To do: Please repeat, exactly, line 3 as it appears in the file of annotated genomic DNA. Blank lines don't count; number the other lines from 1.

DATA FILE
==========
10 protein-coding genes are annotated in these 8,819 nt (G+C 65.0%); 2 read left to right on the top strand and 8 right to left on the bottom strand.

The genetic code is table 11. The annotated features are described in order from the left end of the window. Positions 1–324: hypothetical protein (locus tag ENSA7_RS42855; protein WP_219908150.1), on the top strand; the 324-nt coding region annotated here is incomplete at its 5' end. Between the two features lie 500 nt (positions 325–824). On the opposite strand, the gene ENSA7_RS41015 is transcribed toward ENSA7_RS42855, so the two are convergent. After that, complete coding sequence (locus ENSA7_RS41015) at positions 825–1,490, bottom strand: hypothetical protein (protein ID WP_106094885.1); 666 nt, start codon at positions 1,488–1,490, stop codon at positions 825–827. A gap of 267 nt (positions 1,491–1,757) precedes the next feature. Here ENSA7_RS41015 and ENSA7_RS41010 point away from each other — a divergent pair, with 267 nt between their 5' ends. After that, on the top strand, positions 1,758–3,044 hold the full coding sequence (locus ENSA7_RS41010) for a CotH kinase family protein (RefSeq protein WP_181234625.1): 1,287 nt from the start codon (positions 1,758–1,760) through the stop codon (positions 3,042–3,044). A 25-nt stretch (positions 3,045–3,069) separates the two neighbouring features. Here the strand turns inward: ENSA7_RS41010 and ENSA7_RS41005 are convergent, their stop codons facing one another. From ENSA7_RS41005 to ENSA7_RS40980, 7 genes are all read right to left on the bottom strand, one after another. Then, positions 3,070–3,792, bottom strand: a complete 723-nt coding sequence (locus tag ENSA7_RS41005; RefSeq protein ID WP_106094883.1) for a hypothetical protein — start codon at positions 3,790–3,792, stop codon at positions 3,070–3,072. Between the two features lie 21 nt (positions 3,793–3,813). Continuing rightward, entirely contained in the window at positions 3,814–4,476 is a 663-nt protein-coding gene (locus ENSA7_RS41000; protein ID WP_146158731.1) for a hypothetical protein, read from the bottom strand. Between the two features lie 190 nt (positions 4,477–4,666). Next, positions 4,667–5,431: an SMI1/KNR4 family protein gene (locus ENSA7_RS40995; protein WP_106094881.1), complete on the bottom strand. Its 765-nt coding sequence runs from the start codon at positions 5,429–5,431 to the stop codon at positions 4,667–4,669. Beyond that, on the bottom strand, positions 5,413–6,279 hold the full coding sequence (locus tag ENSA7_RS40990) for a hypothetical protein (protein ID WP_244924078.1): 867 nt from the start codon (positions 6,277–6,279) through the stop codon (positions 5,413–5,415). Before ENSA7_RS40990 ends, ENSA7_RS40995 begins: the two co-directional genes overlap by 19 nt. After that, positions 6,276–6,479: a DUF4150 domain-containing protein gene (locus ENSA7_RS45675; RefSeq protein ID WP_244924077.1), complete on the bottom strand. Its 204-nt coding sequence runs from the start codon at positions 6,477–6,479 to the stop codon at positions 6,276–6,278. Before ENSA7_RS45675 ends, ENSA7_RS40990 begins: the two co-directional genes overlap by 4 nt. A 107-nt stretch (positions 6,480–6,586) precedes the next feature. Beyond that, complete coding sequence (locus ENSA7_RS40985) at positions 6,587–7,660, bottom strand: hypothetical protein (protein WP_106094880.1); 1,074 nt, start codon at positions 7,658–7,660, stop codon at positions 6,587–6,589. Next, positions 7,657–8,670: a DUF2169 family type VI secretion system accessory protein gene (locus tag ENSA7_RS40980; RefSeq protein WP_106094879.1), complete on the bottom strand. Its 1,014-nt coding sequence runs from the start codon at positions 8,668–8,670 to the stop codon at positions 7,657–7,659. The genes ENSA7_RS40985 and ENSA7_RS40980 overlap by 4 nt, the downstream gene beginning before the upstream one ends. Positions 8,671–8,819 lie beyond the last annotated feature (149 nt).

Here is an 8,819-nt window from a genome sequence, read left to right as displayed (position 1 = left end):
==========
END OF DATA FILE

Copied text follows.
Here is an 8,819-nt window from a genome sequence, read left to right as displayed (position 1 = left end):